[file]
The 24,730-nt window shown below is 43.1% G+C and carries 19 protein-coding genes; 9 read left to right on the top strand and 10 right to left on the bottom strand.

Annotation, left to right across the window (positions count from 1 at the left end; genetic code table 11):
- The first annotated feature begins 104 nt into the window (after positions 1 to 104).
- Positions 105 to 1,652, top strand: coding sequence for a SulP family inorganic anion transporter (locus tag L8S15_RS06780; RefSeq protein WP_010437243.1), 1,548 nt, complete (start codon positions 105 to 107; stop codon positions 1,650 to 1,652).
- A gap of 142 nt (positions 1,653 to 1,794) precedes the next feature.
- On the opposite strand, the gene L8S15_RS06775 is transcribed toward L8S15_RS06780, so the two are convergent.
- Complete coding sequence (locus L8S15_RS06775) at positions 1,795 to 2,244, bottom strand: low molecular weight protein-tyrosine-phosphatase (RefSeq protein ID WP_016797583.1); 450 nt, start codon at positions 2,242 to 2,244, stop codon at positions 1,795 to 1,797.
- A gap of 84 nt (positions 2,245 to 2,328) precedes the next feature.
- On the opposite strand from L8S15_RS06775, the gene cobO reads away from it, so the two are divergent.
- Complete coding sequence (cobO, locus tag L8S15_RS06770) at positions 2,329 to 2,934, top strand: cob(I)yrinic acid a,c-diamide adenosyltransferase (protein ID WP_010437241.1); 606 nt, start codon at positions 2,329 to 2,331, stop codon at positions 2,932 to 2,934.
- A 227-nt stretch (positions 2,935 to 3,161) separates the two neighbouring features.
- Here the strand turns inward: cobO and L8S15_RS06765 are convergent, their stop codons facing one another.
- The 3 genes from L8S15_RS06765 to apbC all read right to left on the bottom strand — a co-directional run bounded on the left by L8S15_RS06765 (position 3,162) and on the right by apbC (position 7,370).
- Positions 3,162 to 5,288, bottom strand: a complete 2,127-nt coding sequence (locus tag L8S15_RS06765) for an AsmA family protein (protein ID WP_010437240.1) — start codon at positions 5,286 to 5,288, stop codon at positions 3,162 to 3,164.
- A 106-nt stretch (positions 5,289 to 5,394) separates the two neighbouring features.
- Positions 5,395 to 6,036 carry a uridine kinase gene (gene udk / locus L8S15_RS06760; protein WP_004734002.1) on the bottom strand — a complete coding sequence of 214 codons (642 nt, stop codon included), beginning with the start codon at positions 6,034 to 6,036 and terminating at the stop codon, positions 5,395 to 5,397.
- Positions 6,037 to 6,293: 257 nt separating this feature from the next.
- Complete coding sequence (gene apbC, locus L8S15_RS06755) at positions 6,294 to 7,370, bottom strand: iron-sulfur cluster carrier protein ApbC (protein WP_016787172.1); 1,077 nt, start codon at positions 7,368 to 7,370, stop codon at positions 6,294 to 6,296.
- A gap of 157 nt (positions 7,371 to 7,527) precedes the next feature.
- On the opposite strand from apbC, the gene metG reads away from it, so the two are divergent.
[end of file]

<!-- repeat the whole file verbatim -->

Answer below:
The 24,730-nt window shown below is 43.1% G+C and carries 19 protein-coding genes; 9 read left to right on the top strand and 10 right to left on the bottom strand.

Annotation, left to right across the window (positions count from 1 at the left end; genetic code table 11):
- The first annotated feature begins 104 nt into the window (after positions 1 to 104).
- Positions 105 to 1,652, top strand: coding sequence for a SulP family inorganic anion transporter (locus tag L8S15_RS06780; RefSeq protein WP_010437243.1), 1,548 nt, complete (start codon positions 105 to 107; stop codon positions 1,650 to 1,652).
- A gap of 142 nt (positions 1,653 to 1,794) precedes the next feature.
- On the opposite strand, the gene L8S15_RS06775 is transcribed toward L8S15_RS06780, so the two are convergent.
- Complete coding sequence (locus L8S15_RS06775) at positions 1,795 to 2,244, bottom strand: low molecular weight protein-tyrosine-phosphatase (RefSeq protein ID WP_016797583.1); 450 nt, start codon at positions 2,242 to 2,244, stop codon at positions 1,795 to 1,797.
- A gap of 84 nt (positions 2,245 to 2,328) precedes the next feature.
- On the opposite strand from L8S15_RS06775, the gene cobO reads away from it, so the two are divergent.
- Complete coding sequence (cobO, locus tag L8S15_RS06770) at positions 2,329 to 2,934, top strand: cob(I)yrinic acid a,c-diamide adenosyltransferase (protein ID WP_010437241.1); 606 nt, start codon at positions 2,329 to 2,331, stop codon at positions 2,932 to 2,934.
- A 227-nt stretch (positions 2,935 to 3,161) separates the two neighbouring features.
- Here the strand turns inward: cobO and L8S15_RS06765 are convergent, their stop codons facing one another.
- The 3 genes from L8S15_RS06765 to apbC all read right to left on the bottom strand — a co-directional run bounded on the left by L8S15_RS06765 (position 3,162) and on the right by apbC (position 7,370).
- Positions 3,162 to 5,288, bottom strand: a complete 2,127-nt coding sequence (locus tag L8S15_RS06765) for an AsmA family protein (protein ID WP_010437240.1) — start codon at positions 5,286 to 5,288, stop codon at positions 3,162 to 3,164.
- A 106-nt stretch (positions 5,289 to 5,394) separates the two neighbouring features.
- Positions 5,395 to 6,036 carry a uridine kinase gene (gene udk / locus L8S15_RS06760; protein WP_004734002.1) on the bottom strand — a complete coding sequence of 214 codons (642 nt, stop codon included), beginning with the start codon at positions 6,034 to 6,036 and terminating at the stop codon, positions 5,395 to 5,397.
- Positions 6,037 to 6,293: 257 nt separating this feature from the next.
- Complete coding sequence (gene apbC, locus L8S15_RS06755) at positions 6,294 to 7,370, bottom strand: iron-sulfur cluster carrier protein ApbC (protein WP_016787172.1); 1,077 nt, start codon at positions 7,368 to 7,370, stop codon at positions 6,294 to 6,296.
- A gap of 157 nt (positions 7,371 to 7,527) precedes the next feature.
- On the opposite strand from apbC, the gene metG reads away from it, so the two are divergent.